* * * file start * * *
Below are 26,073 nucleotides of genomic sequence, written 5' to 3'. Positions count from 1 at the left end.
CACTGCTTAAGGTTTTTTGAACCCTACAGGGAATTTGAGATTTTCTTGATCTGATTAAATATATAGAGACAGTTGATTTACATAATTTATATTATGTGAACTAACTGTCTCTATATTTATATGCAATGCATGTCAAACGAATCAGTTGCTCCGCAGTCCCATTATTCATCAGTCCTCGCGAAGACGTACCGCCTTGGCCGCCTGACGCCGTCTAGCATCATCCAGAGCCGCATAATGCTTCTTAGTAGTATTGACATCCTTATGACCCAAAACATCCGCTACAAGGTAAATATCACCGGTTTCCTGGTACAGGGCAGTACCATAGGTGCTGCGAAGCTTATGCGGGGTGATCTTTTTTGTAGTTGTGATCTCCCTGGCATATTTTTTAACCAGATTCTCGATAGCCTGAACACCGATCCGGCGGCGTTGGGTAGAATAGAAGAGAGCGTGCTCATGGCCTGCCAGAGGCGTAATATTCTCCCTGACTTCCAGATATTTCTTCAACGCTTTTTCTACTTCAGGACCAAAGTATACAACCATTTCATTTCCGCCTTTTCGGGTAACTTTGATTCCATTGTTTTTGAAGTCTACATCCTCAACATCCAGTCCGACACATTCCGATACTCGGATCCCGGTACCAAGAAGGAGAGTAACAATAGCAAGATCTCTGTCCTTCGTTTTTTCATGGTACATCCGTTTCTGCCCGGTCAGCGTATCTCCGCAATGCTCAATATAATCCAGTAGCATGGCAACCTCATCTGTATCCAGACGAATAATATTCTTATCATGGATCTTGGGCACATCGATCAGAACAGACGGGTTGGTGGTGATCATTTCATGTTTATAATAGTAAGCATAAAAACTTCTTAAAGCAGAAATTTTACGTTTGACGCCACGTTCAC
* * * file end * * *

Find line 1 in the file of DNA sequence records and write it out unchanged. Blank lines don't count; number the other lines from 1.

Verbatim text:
Below are 26,073 nucleotides of genomic sequence, written 5' to 3'. Positions count from 1 at the left end.